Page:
View post tag: conducts View post tag: North Sri Lanka: North Western Naval Command Conducts Health Clinics & Public Awareness Exhibition A school health clinic and two field health clinics were conducted by the Medical Department of the North Western Naval Command on 01st, 04th and 11th August 2013 at the Mullikulam Catholic Mixed School respectively under the guidance of Commander North Western Naval Area, Rear Admiral NKD Nanayakkara.School children from Mullikulam and villagers from Mullikulam, Palakkuli and Pookkulam received treatment at the clinics spread over three days. An art exhibition under the theme of prevention of non-communicable diseases was also held at SLNS Barana on 06th August with the participation of the Area Commander as the Chief Guest. Naval personnel of the North Western Naval Area took part in the exhibition providing more than 150 creations to raise public awareness on a range of health aspects related to the diseases.[mappress]Press Release, August 20, 2013; Image: Sri Lanka Navy View post tag: Health View post tag: Western August 20, 2013 View post tag: Command View post tag: Clinics View post tag: Naval Back to overview,Home naval-today Sri Lanka: North Western Naval Command Conducts Health Clinics & Public Awareness Exhibition Training & Education Share this article
View post tag: USS Milius Back to overview,Home naval-today US Navy forward-deploys ballistic missile defense destroyer to Japan View post tag: US Navy The US Navy announced that its ballistic missile defense (BMD)-capable guided missile destroyer USS Milius (DDG 69 is leaving her homeport of San Diego to join the US Navy Forward Deployed Naval Forces-Japan.The destroyer is getting underway on April 20 and will be forward deployed to Commander Fleet Activities Yokosuka, Japan, where it is scheduled to arrive at the end of May.Arleigh Burke-class guided-missile destroyers perform key roles in support of carrier strike groups, expeditionary strike groups or surface action groups. Destroyers are capable of sustained combat operations supporting forward presence, maritime security, sea control and deterrence.USS Milius was originally scheduled to sail to Japan in 2017 reinforcing the navy’s BMD fleet following the USS Fitzgerald collision in June 2017, but was rescheduled so the ship could complete its maintenance and modernization. The destroyer was fitted with the Aegis Baseline 9 combat system during its modernization.Millius is expected to be joined in Japan by the amphibious assault ship USS America (LHA 6) which is scheduled to forward-deploy to Sasebo later this year. April 19, 2018 View post tag: Fleet Activities Yokosuka US Navy forward-deploys ballistic missile defense destroyer to Japan Share this article Authorities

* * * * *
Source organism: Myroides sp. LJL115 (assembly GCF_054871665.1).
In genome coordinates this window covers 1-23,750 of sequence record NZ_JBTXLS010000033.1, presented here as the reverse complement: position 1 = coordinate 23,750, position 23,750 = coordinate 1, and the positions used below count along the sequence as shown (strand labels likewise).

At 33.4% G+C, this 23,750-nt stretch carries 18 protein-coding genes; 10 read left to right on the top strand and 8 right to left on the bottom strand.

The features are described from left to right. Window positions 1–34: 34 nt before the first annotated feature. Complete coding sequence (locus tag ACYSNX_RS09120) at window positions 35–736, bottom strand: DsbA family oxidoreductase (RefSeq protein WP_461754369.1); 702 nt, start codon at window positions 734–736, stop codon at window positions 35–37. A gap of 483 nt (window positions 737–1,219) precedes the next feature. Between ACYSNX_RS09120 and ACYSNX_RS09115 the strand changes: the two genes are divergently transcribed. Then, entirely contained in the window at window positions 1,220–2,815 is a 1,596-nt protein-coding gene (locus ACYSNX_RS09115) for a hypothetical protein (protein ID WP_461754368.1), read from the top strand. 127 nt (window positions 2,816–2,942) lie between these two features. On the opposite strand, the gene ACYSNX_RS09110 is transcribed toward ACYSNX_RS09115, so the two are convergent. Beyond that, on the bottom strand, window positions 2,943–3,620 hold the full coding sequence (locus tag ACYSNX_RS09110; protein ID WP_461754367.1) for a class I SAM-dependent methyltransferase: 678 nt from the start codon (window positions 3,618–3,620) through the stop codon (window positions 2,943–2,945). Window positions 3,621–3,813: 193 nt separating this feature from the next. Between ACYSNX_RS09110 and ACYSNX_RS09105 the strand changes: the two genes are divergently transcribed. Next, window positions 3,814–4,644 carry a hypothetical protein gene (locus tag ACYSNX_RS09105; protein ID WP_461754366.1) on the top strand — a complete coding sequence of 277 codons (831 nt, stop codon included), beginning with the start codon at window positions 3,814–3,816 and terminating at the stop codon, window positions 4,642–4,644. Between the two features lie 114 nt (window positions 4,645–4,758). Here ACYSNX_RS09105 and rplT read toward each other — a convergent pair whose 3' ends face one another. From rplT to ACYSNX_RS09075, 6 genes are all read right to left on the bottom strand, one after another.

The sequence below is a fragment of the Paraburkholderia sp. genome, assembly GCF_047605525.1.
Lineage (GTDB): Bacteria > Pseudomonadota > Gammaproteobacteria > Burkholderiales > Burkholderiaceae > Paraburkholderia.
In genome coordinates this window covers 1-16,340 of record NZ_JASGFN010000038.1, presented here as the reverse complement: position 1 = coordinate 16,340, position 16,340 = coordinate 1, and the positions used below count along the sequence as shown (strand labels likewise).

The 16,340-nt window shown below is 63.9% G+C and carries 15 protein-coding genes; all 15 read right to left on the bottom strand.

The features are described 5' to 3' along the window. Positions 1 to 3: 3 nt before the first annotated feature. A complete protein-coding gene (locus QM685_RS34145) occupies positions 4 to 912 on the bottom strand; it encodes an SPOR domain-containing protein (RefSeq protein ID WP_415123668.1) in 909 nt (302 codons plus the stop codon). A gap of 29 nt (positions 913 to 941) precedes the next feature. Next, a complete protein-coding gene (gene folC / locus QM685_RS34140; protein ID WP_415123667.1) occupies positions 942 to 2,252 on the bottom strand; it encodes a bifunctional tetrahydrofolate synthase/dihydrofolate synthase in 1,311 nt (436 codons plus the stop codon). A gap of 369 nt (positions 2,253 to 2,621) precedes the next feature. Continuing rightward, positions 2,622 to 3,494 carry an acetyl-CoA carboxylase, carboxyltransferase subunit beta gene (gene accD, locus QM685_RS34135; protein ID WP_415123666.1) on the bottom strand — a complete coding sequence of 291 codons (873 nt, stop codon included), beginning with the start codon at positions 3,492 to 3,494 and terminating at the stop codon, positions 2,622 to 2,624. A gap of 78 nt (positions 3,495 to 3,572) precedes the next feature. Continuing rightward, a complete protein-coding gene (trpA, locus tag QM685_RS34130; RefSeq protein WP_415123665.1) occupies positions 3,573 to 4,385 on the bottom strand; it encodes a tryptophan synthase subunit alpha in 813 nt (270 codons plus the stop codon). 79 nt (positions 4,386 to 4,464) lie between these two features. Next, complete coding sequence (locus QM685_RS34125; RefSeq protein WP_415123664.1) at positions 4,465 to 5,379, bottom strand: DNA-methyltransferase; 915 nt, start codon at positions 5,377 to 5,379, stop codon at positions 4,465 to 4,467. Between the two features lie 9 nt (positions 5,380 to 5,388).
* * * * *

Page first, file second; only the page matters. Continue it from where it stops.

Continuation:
A funeral mass was offered Oct. 6 at St. Ann’s RC Church, Hoboken, for Michelina “Madeline” Saulino. She passed away Oct. 2. A lifelong resident of Hoboken, Madeline (affectionately called “Babe” by her family) was well known for her fiery spirit and genuine gusto for life. Madeline was born in her parent’s tenement apartment located at 76 Jefferson Street on Jan. 24, 1928 to Michela (Buonfiglio) and Francesco D’Amelio. She worked as a bookkeeper for Saulino Plumbing, her family’s business. Madeline was predeceased by the love of her life, Patrick “Pat the Plumber” Saulino; her brothers Salvatore, Joseph and Anthony D’Amelio and her sisters Teresa Caprio and Concetta Lizza. She is survived by her devoted daughter, Mrs. Linda Tiscornia and beloved son-in-law Louis, her loving son, Patrick Saulino, M.D. and daughter-in-law Nancy; her grandchildren, the Honorable Jude-Anthony Tiscornia and wife Catherine Healy Tiscornia, Esq., Michcella Rose Tiscornia, Joseph, Patrick and Frances Saulino; and two great granddaughters, Anna Michelina and Catherine Marie Tiscornia.To know Madeline was to love her. Her door was always open and she greeted everyone with a charming smile and an affectionate, warm embrace. She loved to cook and, if given the chance, would have fed the whole world. A devoted parishioner of St. Ann’s Church, Madeline was a cornerstone member of the Saint Ann’s Guild. She served as Guild President and worked as the Chairwoman of several Card Parties and the famous Zeppole Booth. She volunteered at the Saint Ann’s Feast for more than 50 years.Services arranged by the Failla-McKnight Memorial Home, Hoboken.